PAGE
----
Assembly Member Alex Lee and nine co-authors this week reintroduced legislation to tax assets of high-wealth Californians – a “wealth tax” that would apply to, but would not be limited to, art and collectibles, real property, pension funds, financial assets held offshore, farm assets, mutual funds, index funds, and stocks.

The plan, contained in AB 259 and ACA 3, would tax “the activity of sustaining excessive accumulations of wealth” at a rate of 1.5 percent of “worldwide net worth” higher than $1 billion ($500 million for a married taxpayer filing separately). Beginning with the 2026 tax year, the tax would be expanded by lowering the threshold to assets worth more than $50 million ($25 million for married filing separately). The lower amounts would be taxed at a lower rate of 1 percent, while assets above the $1 billion and $500 million thresholds would continue to be taxed at 1.5 percent.

Worldwide net worth would not include any real property directly held by the taxpayer or any tangible personal property directly held by the taxpayer and located outside of California, but would include the value of real property or out-of-state tangible personal property “held indirectly, as through a corporation, partnership, limited liability company, trust, or other such legal form, except to the extent that such inclusion is prohibited by the United States Constitution or other governing federal law.”

The tax would continue to be imposed on former Californians for several years, at reduced amounts. This would apply to those who leave the state temporarily as well as to any taxpayer “who was subject to the Wealth Tax in one of the preceding four years and is no longer a resident, and does not have the reasonable expectation to return to the state.”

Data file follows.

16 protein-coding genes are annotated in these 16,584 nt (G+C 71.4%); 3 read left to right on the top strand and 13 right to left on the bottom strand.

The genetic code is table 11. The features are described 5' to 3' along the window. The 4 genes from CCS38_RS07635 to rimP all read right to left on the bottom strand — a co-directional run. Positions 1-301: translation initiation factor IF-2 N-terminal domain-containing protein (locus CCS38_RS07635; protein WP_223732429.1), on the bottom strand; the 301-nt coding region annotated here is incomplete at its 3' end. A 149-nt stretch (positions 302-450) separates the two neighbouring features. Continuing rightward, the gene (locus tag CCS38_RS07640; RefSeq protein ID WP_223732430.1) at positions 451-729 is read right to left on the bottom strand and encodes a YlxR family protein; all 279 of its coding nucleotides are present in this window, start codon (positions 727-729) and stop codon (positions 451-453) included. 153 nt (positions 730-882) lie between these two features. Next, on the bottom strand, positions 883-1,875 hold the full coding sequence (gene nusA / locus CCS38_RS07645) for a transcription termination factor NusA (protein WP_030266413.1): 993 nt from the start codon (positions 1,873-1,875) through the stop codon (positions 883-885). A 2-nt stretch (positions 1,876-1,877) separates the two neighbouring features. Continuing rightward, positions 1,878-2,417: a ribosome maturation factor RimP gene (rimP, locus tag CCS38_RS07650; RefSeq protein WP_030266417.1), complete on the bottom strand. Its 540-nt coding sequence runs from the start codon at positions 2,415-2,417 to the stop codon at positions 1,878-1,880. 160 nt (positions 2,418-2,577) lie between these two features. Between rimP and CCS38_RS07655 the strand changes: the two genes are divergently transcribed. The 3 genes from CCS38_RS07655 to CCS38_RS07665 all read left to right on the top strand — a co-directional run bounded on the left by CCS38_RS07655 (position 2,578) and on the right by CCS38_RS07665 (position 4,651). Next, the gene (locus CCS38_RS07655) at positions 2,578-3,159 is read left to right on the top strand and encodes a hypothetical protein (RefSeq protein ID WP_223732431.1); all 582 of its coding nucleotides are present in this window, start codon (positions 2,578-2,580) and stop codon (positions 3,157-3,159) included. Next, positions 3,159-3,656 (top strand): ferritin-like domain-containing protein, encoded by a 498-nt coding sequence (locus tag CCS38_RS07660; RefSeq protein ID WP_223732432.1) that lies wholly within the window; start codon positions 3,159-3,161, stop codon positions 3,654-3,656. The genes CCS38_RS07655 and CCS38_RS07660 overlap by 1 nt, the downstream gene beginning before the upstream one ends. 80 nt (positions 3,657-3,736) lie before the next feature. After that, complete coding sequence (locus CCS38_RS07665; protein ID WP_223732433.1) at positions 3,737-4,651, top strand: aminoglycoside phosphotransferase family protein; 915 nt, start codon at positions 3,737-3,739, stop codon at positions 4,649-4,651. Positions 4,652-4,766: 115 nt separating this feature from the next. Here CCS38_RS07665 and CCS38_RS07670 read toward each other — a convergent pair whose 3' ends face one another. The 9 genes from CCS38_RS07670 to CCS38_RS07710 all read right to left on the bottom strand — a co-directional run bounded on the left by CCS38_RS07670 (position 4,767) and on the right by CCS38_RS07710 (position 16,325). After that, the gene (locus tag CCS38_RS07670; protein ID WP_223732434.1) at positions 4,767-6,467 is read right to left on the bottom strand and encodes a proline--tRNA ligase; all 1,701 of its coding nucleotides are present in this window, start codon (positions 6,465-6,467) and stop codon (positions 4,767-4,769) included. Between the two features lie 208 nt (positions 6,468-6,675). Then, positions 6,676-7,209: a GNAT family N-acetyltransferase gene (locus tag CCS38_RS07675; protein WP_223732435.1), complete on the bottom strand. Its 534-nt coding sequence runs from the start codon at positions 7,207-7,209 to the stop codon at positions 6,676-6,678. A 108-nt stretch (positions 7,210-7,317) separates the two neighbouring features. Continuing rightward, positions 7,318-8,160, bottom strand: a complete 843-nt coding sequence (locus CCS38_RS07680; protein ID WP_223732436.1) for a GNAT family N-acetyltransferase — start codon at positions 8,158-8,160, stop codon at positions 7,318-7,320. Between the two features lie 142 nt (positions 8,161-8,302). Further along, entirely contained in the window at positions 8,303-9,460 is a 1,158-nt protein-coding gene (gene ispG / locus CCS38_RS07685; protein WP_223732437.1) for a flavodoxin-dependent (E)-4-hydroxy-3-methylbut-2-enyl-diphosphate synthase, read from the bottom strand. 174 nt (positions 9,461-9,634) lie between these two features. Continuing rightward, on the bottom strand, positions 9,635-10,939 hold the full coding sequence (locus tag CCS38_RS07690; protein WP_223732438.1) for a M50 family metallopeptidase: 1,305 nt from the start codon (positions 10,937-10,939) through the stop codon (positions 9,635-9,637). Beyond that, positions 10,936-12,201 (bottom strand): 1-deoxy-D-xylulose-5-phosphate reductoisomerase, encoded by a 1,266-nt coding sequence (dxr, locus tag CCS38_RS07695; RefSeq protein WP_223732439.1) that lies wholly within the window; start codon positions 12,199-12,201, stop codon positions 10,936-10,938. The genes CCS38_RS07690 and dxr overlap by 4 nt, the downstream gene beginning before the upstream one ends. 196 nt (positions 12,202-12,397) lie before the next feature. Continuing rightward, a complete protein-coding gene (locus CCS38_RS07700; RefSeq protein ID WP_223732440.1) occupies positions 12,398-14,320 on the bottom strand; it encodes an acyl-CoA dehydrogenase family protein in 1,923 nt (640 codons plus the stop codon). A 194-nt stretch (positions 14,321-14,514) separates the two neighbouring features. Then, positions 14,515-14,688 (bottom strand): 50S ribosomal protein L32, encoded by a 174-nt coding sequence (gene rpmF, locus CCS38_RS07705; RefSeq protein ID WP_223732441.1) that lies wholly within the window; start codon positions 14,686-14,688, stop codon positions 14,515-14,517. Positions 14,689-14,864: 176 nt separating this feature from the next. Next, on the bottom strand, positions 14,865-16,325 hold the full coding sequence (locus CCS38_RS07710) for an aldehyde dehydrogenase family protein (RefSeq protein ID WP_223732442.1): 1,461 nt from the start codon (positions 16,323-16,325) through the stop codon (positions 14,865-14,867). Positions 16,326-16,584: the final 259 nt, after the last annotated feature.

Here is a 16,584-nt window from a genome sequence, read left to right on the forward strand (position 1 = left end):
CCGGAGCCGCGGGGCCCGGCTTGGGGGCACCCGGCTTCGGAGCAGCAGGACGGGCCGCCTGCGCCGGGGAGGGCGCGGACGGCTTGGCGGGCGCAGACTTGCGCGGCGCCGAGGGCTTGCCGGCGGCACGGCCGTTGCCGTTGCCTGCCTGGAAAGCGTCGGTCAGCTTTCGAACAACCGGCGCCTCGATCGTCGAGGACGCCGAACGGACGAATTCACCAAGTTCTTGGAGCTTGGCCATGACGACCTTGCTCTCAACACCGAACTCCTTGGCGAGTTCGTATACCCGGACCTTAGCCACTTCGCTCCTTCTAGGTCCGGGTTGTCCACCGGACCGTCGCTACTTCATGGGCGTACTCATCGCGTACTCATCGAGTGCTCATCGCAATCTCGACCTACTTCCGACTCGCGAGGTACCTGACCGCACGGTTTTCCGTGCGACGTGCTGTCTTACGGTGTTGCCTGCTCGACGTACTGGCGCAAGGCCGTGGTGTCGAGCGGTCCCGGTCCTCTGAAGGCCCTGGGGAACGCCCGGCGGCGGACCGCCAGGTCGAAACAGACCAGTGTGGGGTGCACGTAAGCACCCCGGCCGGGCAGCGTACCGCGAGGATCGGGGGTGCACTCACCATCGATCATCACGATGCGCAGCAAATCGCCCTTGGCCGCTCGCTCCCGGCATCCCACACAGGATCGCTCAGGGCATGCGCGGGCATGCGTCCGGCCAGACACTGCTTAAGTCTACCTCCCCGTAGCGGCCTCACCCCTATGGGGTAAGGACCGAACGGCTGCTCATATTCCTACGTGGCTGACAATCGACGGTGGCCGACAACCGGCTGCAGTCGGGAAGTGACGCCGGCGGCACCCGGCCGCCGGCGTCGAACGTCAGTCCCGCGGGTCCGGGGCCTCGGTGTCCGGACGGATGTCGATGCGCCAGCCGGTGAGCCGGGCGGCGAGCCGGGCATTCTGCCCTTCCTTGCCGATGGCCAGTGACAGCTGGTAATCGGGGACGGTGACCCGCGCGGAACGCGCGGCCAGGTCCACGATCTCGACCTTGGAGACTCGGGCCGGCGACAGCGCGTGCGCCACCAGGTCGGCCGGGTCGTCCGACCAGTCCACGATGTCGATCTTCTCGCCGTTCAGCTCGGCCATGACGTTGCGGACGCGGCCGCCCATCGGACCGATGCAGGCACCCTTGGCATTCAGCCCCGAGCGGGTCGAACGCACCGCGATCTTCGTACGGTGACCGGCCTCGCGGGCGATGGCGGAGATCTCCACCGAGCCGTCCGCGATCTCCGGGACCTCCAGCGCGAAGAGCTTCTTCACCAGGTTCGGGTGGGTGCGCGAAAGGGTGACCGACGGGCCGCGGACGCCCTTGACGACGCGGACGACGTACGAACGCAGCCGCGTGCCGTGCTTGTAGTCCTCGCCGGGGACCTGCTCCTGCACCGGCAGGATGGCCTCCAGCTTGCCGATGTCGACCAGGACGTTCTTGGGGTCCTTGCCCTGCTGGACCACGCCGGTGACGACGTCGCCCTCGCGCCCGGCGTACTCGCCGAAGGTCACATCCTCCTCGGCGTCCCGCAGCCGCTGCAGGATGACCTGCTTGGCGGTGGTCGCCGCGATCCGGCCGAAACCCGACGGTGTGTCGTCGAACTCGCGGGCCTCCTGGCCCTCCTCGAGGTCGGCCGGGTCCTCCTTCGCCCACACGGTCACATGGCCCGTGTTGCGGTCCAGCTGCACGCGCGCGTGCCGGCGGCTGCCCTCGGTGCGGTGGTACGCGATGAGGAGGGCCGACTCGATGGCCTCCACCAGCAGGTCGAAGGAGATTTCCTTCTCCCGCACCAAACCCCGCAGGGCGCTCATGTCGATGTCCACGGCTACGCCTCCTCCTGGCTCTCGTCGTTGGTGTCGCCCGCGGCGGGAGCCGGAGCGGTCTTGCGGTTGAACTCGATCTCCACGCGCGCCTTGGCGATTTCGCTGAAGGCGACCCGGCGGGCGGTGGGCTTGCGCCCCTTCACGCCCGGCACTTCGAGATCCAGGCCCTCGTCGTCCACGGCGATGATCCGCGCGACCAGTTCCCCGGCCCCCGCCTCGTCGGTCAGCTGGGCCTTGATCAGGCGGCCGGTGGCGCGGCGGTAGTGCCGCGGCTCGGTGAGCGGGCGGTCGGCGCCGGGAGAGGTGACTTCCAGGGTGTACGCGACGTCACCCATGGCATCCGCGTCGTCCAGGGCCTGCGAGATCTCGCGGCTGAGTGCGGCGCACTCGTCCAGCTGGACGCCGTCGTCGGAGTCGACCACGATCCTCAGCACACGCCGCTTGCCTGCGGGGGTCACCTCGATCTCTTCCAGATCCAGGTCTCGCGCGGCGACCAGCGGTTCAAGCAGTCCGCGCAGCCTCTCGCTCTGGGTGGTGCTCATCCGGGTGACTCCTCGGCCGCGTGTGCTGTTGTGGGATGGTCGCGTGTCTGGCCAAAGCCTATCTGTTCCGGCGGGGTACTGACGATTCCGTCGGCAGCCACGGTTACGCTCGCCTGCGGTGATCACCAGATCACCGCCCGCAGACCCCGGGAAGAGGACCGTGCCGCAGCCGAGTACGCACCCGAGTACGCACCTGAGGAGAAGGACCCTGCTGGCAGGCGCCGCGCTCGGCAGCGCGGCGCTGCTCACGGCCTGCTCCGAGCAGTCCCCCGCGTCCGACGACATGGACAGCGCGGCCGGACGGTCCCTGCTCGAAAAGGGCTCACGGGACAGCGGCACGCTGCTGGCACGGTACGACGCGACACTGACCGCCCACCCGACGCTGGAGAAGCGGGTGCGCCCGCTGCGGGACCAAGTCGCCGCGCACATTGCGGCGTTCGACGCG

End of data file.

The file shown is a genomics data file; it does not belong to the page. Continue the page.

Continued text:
For all publicly traded assets, the value would be presumed to be the market value at the end of the tax year.

Similar provisions were included in the lawmaker’s AB 310 of 2021 and AB 2289 of 2022, both of which died in an Assembly committee without being brought to a vote.

CalTax President Robert Gutierrez urged lawmakers to reject the tax proposal.

“Under California’s tax structure, 70 percent of the state’s personal income tax revenue comes from the top 5 percent of earners,” Gutierrez noted. “If these taxpayers were to leave for any of the 49 states with lower taxes, the wealth tax would jeopardize California’s largest revenue stream. With the state facing budget uncertainty and possible recession, California cannot stand to lose tax dollars, investments, or jobs.”

The Los Angeles Times reported that the latest wealth tax effort is being pushed by the State Innovation Exchange (which describes its funders as “foundations, individual donors, and progressive allies”) and the union-affiliated State Revenue Alliance.

The wealth tax measure will require a two-thirds vote in each house for passage, and the same vote threshold would be needed to place the accompanying constitutional amendment on the ballot asking voters to remove the cap on taxing personal property.